Meralda Warren paints images of Pitcairn, the “Bounty,” and a local bird on traditional Polynesian tapa cloth she has made. Photo by Neil Gelinas.


Today, Meralda Warren keeps close to these traditions. She makes her own tapa cloth by hand, and has even produced a short video to spread the word about “the inspirational story of the Polynesian women and the Bounty mutiny.” In addition, Steve and Olive Christian have begun contacting research facilities in Tahiti, trying to learn what happened to the relatives of the Tahitian Pitcairners after the Bounty departed. Since the people were high-ranking, they hope some records or stories have survived.


Mementos of the Wayfinders

The other story goes back even further than this. As remote as it is, for hundreds of years Pitcairn was home to prehistoric Polynesians, who through their masterful knowledge of the seas and skies navigated and settled throughout the Pacific, spreading their culture from Tahiti as far south as New Zealand, north as Hawaii, and east as Easter Island, even visiting South America. (I’ll write more about NG Explorer-in-Residence Wade Davis‘ research on the amazing Polynesian wayfinders in a future blog post.)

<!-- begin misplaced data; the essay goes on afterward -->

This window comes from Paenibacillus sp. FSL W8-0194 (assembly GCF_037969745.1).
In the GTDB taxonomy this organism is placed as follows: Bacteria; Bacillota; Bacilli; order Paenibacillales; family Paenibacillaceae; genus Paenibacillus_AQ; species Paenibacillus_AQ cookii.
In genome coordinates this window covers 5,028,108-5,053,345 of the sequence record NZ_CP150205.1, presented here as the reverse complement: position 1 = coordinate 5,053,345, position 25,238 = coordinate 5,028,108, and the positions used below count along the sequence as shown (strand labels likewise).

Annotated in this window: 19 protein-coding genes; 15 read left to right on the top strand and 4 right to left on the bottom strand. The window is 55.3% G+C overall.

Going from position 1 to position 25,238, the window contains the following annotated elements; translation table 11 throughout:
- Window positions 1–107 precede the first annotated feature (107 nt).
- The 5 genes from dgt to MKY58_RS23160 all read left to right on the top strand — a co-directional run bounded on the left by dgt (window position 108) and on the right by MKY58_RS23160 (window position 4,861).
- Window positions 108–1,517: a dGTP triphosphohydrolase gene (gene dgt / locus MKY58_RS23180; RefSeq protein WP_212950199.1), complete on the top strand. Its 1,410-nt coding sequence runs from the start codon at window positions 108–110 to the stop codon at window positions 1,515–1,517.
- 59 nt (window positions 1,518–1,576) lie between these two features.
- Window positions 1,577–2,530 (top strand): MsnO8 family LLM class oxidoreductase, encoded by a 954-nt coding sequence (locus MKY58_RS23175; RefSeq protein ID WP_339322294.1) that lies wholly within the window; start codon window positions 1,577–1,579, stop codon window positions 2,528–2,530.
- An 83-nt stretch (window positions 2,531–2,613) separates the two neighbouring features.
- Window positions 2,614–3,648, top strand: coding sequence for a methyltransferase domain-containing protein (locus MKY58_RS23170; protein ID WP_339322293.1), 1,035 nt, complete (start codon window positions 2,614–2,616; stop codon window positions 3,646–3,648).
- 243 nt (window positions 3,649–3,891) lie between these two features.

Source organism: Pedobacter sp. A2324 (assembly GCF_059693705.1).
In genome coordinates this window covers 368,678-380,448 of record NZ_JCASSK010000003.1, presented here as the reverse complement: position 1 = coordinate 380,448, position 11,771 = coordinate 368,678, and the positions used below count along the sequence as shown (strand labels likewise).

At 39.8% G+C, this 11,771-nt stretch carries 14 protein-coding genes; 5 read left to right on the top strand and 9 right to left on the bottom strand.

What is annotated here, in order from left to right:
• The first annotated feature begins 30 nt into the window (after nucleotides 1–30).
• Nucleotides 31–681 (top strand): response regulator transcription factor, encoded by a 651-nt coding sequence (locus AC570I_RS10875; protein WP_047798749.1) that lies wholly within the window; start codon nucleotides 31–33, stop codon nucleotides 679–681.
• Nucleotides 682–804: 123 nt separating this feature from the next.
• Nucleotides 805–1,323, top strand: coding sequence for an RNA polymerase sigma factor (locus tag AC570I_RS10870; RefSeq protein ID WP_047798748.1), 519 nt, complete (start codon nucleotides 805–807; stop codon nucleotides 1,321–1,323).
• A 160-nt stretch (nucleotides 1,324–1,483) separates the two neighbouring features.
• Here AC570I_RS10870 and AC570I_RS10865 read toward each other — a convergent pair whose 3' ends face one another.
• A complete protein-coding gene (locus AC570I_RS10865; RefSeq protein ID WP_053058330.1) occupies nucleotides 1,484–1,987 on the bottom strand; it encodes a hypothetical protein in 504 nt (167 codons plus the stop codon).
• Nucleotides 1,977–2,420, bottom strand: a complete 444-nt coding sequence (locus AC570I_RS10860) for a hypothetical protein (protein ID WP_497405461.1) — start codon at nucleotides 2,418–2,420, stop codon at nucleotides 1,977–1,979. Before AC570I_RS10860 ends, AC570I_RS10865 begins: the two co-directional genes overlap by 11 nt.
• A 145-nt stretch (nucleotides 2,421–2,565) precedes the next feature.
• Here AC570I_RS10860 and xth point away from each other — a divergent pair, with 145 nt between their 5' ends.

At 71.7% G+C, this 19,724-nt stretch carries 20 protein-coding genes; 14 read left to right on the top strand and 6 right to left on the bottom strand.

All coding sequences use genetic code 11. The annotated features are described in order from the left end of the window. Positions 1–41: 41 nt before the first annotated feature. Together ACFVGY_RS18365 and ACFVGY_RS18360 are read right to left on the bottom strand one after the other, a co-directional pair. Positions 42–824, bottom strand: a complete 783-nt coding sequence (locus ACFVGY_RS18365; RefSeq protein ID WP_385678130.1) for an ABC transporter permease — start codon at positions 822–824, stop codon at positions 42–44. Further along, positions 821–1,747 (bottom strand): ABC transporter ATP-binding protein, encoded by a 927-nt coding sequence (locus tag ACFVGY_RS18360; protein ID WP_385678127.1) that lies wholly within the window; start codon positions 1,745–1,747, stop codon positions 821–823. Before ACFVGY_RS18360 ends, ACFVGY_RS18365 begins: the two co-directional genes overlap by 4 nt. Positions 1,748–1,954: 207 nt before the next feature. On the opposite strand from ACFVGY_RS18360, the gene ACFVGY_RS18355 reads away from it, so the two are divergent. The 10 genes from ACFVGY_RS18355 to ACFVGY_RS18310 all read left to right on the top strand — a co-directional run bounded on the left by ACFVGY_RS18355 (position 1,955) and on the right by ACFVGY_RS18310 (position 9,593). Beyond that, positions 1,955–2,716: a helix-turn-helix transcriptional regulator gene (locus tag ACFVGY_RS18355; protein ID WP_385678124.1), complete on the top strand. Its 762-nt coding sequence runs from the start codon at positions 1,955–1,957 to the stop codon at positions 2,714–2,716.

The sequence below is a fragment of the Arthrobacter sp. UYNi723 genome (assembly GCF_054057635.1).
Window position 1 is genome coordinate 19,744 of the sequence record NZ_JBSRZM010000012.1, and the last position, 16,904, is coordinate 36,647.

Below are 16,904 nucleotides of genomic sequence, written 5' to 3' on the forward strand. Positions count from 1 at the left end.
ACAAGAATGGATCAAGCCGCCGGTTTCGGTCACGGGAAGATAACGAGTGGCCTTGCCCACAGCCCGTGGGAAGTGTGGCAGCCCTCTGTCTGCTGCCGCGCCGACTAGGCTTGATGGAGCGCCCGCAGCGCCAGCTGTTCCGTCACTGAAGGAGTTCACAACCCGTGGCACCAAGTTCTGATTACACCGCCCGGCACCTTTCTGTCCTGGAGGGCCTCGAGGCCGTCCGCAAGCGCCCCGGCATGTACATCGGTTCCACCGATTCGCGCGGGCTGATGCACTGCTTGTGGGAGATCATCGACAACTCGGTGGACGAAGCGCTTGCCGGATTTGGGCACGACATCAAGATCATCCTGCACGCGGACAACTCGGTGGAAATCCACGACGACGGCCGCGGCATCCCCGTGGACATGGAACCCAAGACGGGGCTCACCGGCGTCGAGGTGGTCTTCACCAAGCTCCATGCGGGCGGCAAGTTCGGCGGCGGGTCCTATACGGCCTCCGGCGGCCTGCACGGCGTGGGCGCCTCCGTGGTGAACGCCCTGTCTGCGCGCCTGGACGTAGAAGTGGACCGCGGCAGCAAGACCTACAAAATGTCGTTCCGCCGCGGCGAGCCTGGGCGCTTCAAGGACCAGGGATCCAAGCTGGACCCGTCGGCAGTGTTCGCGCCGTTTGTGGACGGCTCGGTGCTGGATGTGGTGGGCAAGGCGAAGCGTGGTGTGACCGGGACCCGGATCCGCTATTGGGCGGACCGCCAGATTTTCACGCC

Archaeological excavations and serendipitous discoveries have shown that the island’s solid rock formations were important sources for raw materials to make tools in a part of the ocean dominated by islands formed of little more than coral rubble. Pitcairn’s remoteness has discouraged the kind of intensive investigations that have occurred at other places like Hawaii and Easter island.